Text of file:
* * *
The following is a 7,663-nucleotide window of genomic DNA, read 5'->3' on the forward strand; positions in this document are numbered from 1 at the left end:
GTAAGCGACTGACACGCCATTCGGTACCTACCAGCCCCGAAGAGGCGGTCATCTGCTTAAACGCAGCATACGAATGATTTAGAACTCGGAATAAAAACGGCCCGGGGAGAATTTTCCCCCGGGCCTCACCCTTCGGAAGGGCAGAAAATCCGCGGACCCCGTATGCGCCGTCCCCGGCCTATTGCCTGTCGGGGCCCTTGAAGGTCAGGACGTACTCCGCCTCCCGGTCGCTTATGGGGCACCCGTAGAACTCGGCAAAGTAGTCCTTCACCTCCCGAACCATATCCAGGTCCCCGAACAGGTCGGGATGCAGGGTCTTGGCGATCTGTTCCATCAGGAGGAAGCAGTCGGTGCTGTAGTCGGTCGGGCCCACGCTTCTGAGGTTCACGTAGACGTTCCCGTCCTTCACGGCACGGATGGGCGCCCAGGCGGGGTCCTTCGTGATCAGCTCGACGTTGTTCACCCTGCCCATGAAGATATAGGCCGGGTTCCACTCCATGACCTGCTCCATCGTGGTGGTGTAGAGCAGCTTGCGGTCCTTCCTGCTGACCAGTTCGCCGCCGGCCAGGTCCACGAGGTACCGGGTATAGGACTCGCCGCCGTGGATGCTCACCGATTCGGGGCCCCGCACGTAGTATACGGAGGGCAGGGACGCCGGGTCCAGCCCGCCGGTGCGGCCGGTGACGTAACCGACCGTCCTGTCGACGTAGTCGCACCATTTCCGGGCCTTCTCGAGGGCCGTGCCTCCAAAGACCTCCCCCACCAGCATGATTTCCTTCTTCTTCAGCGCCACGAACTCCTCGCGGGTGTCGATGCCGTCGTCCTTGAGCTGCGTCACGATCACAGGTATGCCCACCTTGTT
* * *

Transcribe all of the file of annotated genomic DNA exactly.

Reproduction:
The following is a 7,663-nucleotide window of genomic DNA, read 5'->3' on the forward strand; positions in this document are numbered from 1 at the left end:
GTAAGCGACTGACACGCCATTCGGTACCTACCAGCCCCGAAGAGGCGGTCATCTGCTTAAACGCAGCATACGAATGATTTAGAACTCGGAATAAAAACGGCCCGGGGAGAATTTTCCCCCGGGCCTCACCCTTCGGAAGGGCAGAAAATCCGCGGACCCCGTATGCGCCGTCCCCGGCCTATTGCCTGTCGGGGCCCTTGAAGGTCAGGACGTACTCCGCCTCCCGGTCGCTTATGGGGCACCCGTAGAACTCGGCAAAGTAGTCCTTCACCTCCCGAACCATATCCAGGTCCCCGAACAGGTCGGGATGCAGGGTCTTGGCGATCTGTTCCATCAGGAGGAAGCAGTCGGTGCTGTAGTCGGTCGGGCCCACGCTTCTGAGGTTCACGTAGACGTTCCCGTCCTTCACGGCACGGATGGGCGCCCAGGCGGGGTCCTTCGTGATCAGCTCGACGTTGTTCACCCTGCCCATGAAGATATAGGCCGGGTTCCACTCCATGACCTGCTCCATCGTGGTGGTGTAGAGCAGCTTGCGGTCCTTCCTGCTGACCAGTTCGCCGCCGGCCAGGTCCACGAGGTACCGGGTATAGGACTCGCCGCCGTGGATGCTCACCGATTCGGGGCCCCGCACGTAGTATACGGAGGGCAGGGACGCCGGGTCCAGCCCGCCGGTGCGGCCGGTGACGTAACCGACCGTCCTGTCGACGTAGTCGCACCATTTCCGGGCCTTCTCGAGGGCCGTGCCTCCAAAGACCTCCCCCACCAGCATGATTTCCTTCTTCTTCAGCGCCACGAACTCCTCGCGGGTGTCGATGCCGTCGTCCTTGAGCTGCGTCACGATCACAGGTATGCCCACCTTGTT